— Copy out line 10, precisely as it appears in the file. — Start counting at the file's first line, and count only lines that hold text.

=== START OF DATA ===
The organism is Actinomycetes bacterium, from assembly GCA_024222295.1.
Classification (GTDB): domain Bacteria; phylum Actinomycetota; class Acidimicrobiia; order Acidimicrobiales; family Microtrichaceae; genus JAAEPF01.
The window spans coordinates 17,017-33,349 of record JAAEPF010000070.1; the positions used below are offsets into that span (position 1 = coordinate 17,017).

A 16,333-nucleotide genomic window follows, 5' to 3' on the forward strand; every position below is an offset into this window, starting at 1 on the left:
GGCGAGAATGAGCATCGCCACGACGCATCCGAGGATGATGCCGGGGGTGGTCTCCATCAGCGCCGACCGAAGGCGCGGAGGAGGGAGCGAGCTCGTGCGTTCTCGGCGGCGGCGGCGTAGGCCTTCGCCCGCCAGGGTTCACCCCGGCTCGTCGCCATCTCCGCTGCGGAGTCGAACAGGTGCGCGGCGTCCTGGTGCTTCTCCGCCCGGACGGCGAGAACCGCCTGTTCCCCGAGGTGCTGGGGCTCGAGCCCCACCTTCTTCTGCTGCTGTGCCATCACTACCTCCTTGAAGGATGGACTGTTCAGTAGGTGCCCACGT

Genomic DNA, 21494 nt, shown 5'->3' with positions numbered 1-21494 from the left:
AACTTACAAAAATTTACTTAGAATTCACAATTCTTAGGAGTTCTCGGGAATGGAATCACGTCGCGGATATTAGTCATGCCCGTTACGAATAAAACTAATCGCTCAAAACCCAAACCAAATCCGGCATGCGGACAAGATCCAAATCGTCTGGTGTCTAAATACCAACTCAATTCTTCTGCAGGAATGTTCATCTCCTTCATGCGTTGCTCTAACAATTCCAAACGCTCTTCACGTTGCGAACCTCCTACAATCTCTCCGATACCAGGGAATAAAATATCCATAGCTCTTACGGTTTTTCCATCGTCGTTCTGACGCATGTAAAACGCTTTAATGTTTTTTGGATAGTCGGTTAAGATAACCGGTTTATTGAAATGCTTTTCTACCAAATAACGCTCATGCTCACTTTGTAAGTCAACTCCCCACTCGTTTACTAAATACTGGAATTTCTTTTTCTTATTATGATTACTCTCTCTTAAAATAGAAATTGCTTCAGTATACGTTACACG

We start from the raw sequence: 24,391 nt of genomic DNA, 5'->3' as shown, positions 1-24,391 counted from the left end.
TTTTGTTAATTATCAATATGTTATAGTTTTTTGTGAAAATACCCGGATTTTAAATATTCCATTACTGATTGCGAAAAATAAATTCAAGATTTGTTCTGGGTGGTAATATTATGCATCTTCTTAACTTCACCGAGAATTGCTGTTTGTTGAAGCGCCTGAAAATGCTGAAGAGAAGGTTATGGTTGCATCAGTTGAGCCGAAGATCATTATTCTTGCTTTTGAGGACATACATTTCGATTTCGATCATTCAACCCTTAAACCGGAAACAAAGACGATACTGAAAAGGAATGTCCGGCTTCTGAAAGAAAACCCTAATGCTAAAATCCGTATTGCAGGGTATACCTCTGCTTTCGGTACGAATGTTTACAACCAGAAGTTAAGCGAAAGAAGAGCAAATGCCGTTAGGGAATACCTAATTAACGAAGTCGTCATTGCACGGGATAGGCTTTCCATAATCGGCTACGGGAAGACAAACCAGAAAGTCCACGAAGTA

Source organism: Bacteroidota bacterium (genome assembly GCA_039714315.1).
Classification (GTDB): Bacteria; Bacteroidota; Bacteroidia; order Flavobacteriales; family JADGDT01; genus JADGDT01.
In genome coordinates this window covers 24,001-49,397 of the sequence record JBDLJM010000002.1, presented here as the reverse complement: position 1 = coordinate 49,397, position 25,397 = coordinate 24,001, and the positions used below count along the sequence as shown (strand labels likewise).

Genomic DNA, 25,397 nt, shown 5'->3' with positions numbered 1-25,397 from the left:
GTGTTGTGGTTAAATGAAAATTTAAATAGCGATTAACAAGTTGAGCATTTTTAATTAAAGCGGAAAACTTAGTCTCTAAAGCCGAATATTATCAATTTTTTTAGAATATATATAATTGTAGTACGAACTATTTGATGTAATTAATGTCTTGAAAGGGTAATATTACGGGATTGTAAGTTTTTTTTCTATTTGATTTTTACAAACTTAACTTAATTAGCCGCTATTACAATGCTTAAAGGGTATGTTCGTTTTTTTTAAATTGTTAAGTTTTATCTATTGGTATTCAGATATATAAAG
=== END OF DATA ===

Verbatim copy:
Source organism: Bacteroidota bacterium (genome assembly GCA_039714315.1).